To provide stability and strength to the elbow joint, the ulnar collateral ligament, radial collateral ligament, and annular ligament provide support. Additionally, the common flexor and extensor tendons are attached to the joint, with associated muscle groups that facilitate the rotational movement of the forearm, as well as the movements of the wrist and hand.
Injuries to the elbow joint and surrounding tendons are commonly caused by repetitive stress from activities such as sports, weight lifting, and mechanical work, which may lead to overuse injuries like tennis elbow and golfer's elbow. Meanwhile, ligament injuries may result from sprains, ruptures, or trauma due to direct injury or repetitive stress.
Symptoms of elbow joint and surrounding structure injuries typically include pain and swelling in the affected area that may extend from the elbow to the forearm and palm, and may be aggravated by wrist movements. Joint instability may also be observed in some cases.
The repair of the damaged tendon is broadly classified into two types- tendon debridement and tendon release.
Tendon debridement is a surgical procedure commonly used to manage tendinitis. In this procedure, damaged tissue is removed from the tendon and the tendon is cleaned.
Tendon release is a commonly used surgery for tendon repair. During this procedure, the surgeon locates the attachment of the extensor or flexor tendon on the elbow, splits the damaged tendon, removes any scar tissue or overgrowth around the tendon, and may suture the loose end of the tendon to surrounding connective tissue (fascia).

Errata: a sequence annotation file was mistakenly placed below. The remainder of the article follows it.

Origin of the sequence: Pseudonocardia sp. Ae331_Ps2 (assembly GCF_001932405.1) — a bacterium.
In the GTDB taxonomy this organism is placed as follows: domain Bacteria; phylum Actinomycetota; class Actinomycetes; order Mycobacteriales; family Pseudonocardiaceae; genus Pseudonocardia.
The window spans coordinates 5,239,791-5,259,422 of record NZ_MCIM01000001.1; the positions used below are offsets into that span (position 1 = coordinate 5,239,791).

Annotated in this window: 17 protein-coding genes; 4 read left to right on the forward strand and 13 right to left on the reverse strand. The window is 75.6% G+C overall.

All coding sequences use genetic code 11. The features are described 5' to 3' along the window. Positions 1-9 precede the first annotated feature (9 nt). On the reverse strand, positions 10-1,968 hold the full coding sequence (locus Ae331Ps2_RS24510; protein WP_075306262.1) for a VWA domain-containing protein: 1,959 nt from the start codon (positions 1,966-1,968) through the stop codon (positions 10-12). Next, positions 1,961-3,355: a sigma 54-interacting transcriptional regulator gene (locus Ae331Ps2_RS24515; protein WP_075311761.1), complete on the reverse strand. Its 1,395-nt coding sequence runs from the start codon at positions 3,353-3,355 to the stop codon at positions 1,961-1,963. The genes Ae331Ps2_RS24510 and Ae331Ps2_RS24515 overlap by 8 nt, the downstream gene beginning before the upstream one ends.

Ligament reconstruction is recommended for patients with ligament rupture. During the surgery, the surgeon makes an incision over the elbow, carefully moves muscles, tendons, and nerves out of the way, and harvests a donor tendon from either the forearm or below the knee. The surgeon then drills holes into the bones of the upper arm and forearm around the elbow joint and inserts the donor tendon through the drilled holes in a pattern like that of the original ligament complex. The tendon is attached to the bone surfaces with special sutures. After the surgery, the incision is closed with sutures and covered with sterile dressings, and a splint is applied to support the elbow for a few weeks. Regular follow-up appointments and rehabilitation programs may be advised for a better and quicker recovery.
Common complications of the elbow ligament and tendon repair surgeries include infection, injury to the adjacent nerve and blood vessels, and a loss of strength or flexibility of the elbow joint.
The success of the surgery depends on the post-operative rehabilitation program which includes the use of a removable splint immediately after surgery as well as ice therapy, electrical stimulation and massage for reducing pain, swelling or muscle spasm. Isometric exercises, strengthening and range of motion exercises may be useful for long term rehabilitation.